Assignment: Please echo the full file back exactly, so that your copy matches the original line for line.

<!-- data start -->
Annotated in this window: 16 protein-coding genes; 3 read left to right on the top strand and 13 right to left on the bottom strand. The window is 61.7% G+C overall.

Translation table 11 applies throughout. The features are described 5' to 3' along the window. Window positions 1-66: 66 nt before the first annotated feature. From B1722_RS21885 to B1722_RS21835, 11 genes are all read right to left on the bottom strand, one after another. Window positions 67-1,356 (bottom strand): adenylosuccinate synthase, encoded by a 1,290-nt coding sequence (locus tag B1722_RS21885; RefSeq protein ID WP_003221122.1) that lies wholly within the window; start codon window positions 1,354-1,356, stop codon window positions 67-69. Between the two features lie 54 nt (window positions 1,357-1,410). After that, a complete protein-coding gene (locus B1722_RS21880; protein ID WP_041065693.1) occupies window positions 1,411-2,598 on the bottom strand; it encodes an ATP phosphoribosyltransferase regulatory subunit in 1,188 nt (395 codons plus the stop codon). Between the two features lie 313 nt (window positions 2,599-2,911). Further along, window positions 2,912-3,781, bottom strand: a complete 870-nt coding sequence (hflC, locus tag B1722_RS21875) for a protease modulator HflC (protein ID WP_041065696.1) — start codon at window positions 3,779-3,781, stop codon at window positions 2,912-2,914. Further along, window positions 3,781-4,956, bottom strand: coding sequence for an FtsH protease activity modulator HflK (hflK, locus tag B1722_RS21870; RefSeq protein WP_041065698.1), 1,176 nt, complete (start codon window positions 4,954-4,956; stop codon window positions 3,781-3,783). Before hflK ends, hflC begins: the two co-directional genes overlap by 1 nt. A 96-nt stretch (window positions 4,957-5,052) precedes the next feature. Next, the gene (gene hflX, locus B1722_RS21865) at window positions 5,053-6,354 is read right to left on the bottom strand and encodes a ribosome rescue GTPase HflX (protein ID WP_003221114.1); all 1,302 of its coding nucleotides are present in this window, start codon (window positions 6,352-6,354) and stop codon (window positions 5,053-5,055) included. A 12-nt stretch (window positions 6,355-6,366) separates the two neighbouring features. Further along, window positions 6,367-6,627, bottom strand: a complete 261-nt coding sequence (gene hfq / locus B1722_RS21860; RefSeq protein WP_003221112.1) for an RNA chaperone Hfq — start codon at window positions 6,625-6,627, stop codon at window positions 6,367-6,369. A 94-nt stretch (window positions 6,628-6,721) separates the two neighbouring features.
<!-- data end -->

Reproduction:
Annotated in this window: 16 protein-coding genes; 3 read left to right on the top strand and 13 right to left on the bottom strand. The window is 61.7% G+C overall.

Translation table 11 applies throughout. The features are described 5' to 3' along the window. Window positions 1-66: 66 nt before the first annotated feature. From B1722_RS21885 to B1722_RS21835, 11 genes are all read right to left on the bottom strand, one after another. Window positions 67-1,356 (bottom strand): adenylosuccinate synthase, encoded by a 1,290-nt coding sequence (locus tag B1722_RS21885; RefSeq protein ID WP_003221122.1) that lies wholly within the window; start codon window positions 1,354-1,356, stop codon window positions 67-69. Between the two features lie 54 nt (window positions 1,357-1,410). After that, a complete protein-coding gene (locus B1722_RS21880; protein ID WP_041065693.1) occupies window positions 1,411-2,598 on the bottom strand; it encodes an ATP phosphoribosyltransferase regulatory subunit in 1,188 nt (395 codons plus the stop codon). Between the two features lie 313 nt (window positions 2,599-2,911). Further along, window positions 2,912-3,781, bottom strand: a complete 870-nt coding sequence (hflC, locus tag B1722_RS21875) for a protease modulator HflC (protein ID WP_041065696.1) — start codon at window positions 3,779-3,781, stop codon at window positions 2,912-2,914. Further along, window positions 3,781-4,956, bottom strand: coding sequence for an FtsH protease activity modulator HflK (hflK, locus tag B1722_RS21870; RefSeq protein WP_041065698.1), 1,176 nt, complete (start codon window positions 4,954-4,956; stop codon window positions 3,781-3,783). Before hflK ends, hflC begins: the two co-directional genes overlap by 1 nt. A 96-nt stretch (window positions 4,957-5,052) precedes the next feature. Next, the gene (gene hflX, locus B1722_RS21865) at window positions 5,053-6,354 is read right to left on the bottom strand and encodes a ribosome rescue GTPase HflX (protein ID WP_003221114.1); all 1,302 of its coding nucleotides are present in this window, start codon (window positions 6,352-6,354) and stop codon (window positions 5,053-5,055) included. A 12-nt stretch (window positions 6,355-6,366) separates the two neighbouring features. Further along, window positions 6,367-6,627, bottom strand: a complete 261-nt coding sequence (gene hfq / locus B1722_RS21860; RefSeq protein WP_003221112.1) for an RNA chaperone Hfq — start codon at window positions 6,625-6,627, stop codon at window positions 6,367-6,369. A 94-nt stretch (window positions 6,628-6,721) separates the two neighbouring features.